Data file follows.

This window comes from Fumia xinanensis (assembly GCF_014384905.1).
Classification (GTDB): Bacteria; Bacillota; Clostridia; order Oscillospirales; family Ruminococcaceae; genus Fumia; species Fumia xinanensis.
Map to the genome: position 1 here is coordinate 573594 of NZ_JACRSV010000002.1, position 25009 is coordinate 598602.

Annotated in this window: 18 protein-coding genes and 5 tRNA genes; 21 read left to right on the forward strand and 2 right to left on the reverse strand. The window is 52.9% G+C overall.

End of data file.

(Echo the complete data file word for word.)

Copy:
This window comes from Fumia xinanensis (assembly GCF_014384905.1).
Classification (GTDB): Bacteria; Bacillota; Clostridia; order Oscillospirales; family Ruminococcaceae; genus Fumia; species Fumia xinanensis.
Map to the genome: position 1 here is coordinate 573594 of NZ_JACRSV010000002.1, position 25009 is coordinate 598602.

Annotated in this window: 18 protein-coding genes and 5 tRNA genes; 21 read left to right on the forward strand and 2 right to left on the reverse strand. The window is 52.9% G+C overall.